#1
Hi all,

I've recently totally stripped a Yamaha Pacifica and repainted it etc. I found in a shop some guitar necks going cheap. They had a few dents in them so were going cheap so I bought one on the off chance that it'd fit the guitar (£15 was a bargain as far as I could see, so worth the risk).

Anyway, I thought I was really lucky because this neck fit perfectly! It was just the right height. However, after adjusting the truss rod and the string height, I've found that I can't properly intonate it. The 12th fret sounds too sharp compared with the harmonic there, but I've moved the saddle (?) all the way back so the string is at its maximum length.

I compared the new neck with the old one and found that the new one is about half an inch shorter than the old neck!

So... am I screwed? Will I have to go back to using the old beat up neck or buy one that's the same length or is there a way to fix this?

Thanks in advance!

tl;dr: The new neck I bought for my guitar is too short and is stopping me from getting the right intonation. Is there a way to fix this?
Last edited by grantjames at May 24, 2010,
#2
move the bridge?
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#3
Quote by julzius
move the bridge?


I don't think it's possible. The holes have already been drilled for it. I think it'd get very messy if I tried.
#5
You could also switch to a heavier string gauge. I don't know how far your intonation is off but if you put on heavier strings you just might be able to get your intonation right without having to move the bridge

Heavier strings also make for a fuller, beefier tone (sure, bending becomes a lot harder but fast picking will get easier). You could make this your rhythm guitar

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#6
Quote by shwilly
You could also switch to a heavier string gauge. I don't know how far your intonation is off but if you put on heavier strings you just might be able to get your intonation right without having to move the bridge

Heavier strings also make for a fuller, beefier tone (sure, bending becomes a lot harder but fast picking will get easier). You could make this your rhythm guitar


Awesome, I've put 9s on it, but I think I have some 12s so I'll give them a go.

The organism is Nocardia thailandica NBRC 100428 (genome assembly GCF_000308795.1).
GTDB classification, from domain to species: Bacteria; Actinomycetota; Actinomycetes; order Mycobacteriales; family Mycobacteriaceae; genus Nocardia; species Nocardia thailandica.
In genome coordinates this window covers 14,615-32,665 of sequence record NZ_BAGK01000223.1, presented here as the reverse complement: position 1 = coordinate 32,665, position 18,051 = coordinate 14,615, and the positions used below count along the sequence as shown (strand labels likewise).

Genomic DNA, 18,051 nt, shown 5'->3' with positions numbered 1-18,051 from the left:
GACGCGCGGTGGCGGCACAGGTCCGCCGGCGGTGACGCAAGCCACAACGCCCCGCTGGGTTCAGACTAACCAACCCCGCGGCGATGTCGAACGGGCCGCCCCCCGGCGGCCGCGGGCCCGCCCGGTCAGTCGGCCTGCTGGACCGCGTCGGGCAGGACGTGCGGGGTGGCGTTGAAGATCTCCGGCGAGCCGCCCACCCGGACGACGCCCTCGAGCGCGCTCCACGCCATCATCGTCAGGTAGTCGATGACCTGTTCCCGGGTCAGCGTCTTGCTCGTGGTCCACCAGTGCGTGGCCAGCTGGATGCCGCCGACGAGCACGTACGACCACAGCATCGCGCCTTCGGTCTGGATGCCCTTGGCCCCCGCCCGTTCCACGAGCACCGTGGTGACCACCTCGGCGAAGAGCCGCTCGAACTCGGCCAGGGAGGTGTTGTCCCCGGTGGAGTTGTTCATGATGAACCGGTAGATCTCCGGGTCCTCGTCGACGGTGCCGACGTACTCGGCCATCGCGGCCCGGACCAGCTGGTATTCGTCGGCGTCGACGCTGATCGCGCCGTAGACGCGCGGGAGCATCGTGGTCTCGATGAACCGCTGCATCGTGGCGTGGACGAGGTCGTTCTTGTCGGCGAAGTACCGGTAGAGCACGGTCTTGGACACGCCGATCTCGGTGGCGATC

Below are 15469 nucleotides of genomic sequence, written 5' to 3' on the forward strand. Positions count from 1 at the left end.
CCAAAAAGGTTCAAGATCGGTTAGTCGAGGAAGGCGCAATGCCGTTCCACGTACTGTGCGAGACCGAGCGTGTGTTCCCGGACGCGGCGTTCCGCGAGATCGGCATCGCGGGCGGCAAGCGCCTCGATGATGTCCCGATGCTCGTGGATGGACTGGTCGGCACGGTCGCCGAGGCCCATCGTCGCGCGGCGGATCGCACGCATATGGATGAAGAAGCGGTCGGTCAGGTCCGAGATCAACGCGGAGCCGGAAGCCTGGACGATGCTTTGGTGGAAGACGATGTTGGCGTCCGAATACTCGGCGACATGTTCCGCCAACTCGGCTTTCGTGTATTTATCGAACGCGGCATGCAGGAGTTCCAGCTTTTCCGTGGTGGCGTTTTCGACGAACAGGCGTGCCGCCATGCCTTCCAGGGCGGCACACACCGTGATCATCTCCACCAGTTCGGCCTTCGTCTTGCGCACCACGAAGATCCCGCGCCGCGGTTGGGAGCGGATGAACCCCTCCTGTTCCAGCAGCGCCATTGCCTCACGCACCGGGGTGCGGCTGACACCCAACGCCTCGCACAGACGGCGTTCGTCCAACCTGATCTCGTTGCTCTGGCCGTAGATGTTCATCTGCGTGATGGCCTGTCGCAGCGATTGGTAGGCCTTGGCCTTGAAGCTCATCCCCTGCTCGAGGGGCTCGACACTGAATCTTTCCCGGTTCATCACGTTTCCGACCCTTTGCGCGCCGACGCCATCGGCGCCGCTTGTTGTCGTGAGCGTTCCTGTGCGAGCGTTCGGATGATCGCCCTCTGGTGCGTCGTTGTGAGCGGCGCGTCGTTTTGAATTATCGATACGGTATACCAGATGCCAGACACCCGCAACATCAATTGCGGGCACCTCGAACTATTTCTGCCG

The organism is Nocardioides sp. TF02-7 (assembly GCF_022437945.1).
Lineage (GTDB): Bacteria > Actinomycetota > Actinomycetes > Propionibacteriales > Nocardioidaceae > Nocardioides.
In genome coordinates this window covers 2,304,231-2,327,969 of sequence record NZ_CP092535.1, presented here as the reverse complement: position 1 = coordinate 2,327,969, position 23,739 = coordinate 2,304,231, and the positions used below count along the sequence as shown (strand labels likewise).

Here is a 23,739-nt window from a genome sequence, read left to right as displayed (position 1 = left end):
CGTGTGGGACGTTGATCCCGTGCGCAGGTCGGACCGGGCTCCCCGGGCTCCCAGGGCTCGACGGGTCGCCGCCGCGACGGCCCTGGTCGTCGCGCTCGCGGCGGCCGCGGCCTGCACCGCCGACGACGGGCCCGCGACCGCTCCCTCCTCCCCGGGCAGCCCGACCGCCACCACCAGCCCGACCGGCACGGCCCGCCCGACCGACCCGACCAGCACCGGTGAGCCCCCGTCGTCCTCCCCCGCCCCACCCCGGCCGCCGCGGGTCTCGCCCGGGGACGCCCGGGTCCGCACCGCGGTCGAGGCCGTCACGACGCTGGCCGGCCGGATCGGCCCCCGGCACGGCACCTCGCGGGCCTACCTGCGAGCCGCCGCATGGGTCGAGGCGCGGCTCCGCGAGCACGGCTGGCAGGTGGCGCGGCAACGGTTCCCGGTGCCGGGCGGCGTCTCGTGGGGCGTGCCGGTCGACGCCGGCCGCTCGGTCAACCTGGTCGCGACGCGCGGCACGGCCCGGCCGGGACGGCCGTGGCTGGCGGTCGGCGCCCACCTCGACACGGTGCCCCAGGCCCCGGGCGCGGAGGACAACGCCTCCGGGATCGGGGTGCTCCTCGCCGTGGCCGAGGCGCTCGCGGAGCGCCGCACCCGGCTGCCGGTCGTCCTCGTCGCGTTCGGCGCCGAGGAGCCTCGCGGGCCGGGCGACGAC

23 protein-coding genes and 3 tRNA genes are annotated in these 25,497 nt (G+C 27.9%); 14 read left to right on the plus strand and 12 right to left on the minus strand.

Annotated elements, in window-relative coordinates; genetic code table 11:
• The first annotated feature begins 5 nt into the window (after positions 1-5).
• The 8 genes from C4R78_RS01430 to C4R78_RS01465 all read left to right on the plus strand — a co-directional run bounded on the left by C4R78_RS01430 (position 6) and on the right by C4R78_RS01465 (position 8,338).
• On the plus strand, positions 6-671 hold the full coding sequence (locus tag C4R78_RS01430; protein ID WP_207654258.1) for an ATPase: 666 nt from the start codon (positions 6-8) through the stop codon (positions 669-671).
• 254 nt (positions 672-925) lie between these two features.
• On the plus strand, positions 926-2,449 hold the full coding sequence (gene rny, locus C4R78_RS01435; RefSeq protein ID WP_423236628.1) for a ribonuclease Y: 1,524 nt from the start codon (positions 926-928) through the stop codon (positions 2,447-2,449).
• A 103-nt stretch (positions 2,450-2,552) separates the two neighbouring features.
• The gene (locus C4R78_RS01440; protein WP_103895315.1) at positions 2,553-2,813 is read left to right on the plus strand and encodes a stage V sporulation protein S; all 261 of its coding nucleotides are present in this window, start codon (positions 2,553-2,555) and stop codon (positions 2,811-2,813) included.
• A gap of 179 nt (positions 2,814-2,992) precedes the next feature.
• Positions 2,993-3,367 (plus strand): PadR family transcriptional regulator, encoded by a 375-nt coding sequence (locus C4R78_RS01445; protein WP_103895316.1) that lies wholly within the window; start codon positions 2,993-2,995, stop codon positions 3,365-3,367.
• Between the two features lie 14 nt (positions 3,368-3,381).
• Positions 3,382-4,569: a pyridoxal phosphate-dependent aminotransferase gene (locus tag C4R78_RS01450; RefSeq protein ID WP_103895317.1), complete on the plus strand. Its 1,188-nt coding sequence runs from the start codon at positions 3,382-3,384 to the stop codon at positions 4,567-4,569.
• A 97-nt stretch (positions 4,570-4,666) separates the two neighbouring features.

Thanks for the advice.
#7
it sounds like the new neck is a diffrent scale length

if you want it to be intonated properly you are giong to have to mive the bridge
#8
Why not change the bridge position and fill the previous holes with pretty inlays? Would look beast.

(Assuming the bridge is mooved up, not down.)

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#10
You could also put a little wood at the base of the neck pocket to compensate a bit. Just enough so you can properly intonate.
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#11
Quote by grantjames
I compared the new neck with the old one and found that the new one is about half an inch shorter than the old neck!
A half inch? Holy mackerel. That's a long way.

Forget about changing string gauge. That will have the equivalent effect of moving the bridge a millimeter or two at the most. Save your money, on that one.

There are only two choices.
Move the bridge toward the tail, or move the neck farther away from the bridge.
If you can't do either, you can't fix this.
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#12
Thanks for all the extra input. I tried the .012 gauge strings, but this didn't work, sadly.

I'm tempted to put some wood at the base of the neck pocket, but wary about how this will look. It'll also mean drilling new holes in the neck and I don't want things to get too messy.

I think to move the bridge back, I'd have to do a lot of wood work to enable me to move the whole cavity that the bridge goes into backwards, because it has that whole metal chunk that the springs in the back hook on to.

Sooo, I think I'll try the extra wood at the base of the neck. I THINK, this might look ok if I can glue on a piece of wood and sand it down so that it looks like an extension.

I'll post pictures when I've attempted this!

Thanks again, everyone!
#13
Can you measure the length of the neck between the nut and the 12th fret just to see what the scale length is on the neck?
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#14
I'm being impatient and trying things out on it now, but can't do too much because it's the middle of the night

I measured the difference between the old and new necks, and it's exactly 1cm. So I screwed the neck in with a 1cm gap, between the bottom of the neck and the part where the neck usually makes contact with the body and it played almost perfectly in tune, even without adjusting any intonation.

It's not the prettiest solution seeing as I have a 1cm gap in my guitar, but I'll see what sort of wood I can fill it in with. Maybe I could use the old neck?

I can't get the neck fully flush into the body as I'm screwing by hand, so when it's on properly, I'll get some pictures of this nasty hack up!
#15
Ok, here's a picture of the neck with the 1cm gap between its base and the body! Screwed the neck on tightly with an electric screw driver and it feels nice and sturdy! I'm still going to cut off the bottom of the old neck to fill in this space though.

It looks really ugly in the picture, and on close inspection it is, but if you don't know what you're looking out for, it's not really immediately noticeable.
Attachments:
Photo-2.jpg
Last edited by grantjames at May 25, 2010,